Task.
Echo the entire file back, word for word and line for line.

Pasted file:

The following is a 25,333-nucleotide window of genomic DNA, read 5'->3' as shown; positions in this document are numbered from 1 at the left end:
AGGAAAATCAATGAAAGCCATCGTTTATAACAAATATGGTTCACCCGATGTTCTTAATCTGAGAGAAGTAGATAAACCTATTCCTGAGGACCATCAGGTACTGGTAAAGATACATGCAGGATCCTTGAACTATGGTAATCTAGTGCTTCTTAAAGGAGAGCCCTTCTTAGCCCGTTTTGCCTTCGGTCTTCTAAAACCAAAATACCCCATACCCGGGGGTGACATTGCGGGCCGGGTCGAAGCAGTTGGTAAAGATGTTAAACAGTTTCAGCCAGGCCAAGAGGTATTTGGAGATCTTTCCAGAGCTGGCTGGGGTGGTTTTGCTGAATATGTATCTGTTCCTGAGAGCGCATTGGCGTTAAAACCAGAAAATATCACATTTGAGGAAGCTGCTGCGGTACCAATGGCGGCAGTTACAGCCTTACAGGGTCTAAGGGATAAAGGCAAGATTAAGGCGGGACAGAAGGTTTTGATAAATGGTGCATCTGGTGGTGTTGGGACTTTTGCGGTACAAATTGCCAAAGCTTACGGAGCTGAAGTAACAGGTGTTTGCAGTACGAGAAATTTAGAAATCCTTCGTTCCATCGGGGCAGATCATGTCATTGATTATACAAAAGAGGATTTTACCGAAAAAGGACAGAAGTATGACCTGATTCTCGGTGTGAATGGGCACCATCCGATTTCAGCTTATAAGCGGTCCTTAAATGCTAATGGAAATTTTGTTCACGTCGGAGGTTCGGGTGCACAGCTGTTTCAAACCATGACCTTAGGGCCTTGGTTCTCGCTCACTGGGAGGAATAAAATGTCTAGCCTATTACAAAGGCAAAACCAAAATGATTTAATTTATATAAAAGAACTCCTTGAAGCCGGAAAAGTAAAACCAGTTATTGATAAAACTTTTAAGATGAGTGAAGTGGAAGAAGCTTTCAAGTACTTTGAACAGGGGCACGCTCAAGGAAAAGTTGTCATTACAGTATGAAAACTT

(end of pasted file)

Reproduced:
The following is a 25,333-nucleotide window of genomic DNA, read 5'->3' as shown; positions in this document are numbered from 1 at the left end:
AGGAAAATCAATGAAAGCCATCGTTTATAACAAATATGGTTCACCCGATGTTCTTAATCTGAGAGAAGTAGATAAACCTATTCCTGAGGACCATCAGGTACTGGTAAAGATACATGCAGGATCCTTGAACTATGGTAATCTAGTGCTTCTTAAAGGAGAGCCCTTCTTAGCCCGTTTTGCCTTCGGTCTTCTAAAACCAAAATACCCCATACCCGGGGGTGACATTGCGGGCCGGGTCGAAGCAGTTGGTAAAGATGTTAAACAGTTTCAGCCAGGCCAAGAGGTATTTGGAGATCTTTCCAGAGCTGGCTGGGGTGGTTTTGCTGAATATGTATCTGTTCCTGAGAGCGCATTGGCGTTAAAACCAGAAAATATCACATTTGAGGAAGCTGCTGCGGTACCAATGGCGGCAGTTACAGCCTTACAGGGTCTAAGGGATAAAGGCAAGATTAAGGCGGGACAGAAGGTTTTGATAAATGGTGCATCTGGTGGTGTTGGGACTTTTGCGGTACAAATTGCCAAAGCTTACGGAGCTGAAGTAACAGGTGTTTGCAGTACGAGAAATTTAGAAATCCTTCGTTCCATCGGGGCAGATCATGTCATTGATTATACAAAAGAGGATTTTACCGAAAAAGGACAGAAGTATGACCTGATTCTCGGTGTGAATGGGCACCATCCGATTTCAGCTTATAAGCGGTCCTTAAATGCTAATGGAAATTTTGTTCACGTCGGAGGTTCGGGTGCACAGCTGTTTCAAACCATGACCTTAGGGCCTTGGTTCTCGCTCACTGGGAGGAATAAAATGTCTAGCCTATTACAAAGGCAAAACCAAAATGATTTAATTTATATAAAAGAACTCCTTGAAGCCGGAAAAGTAAAACCAGTTATTGATAAAACTTTTAAGATGAGTGAAGTGGAAGAAGCTTTCAAGTACTTTGAACAGGGGCACGCTCAAGGAAAAGTTGTCATTACAGTATGAAAACTT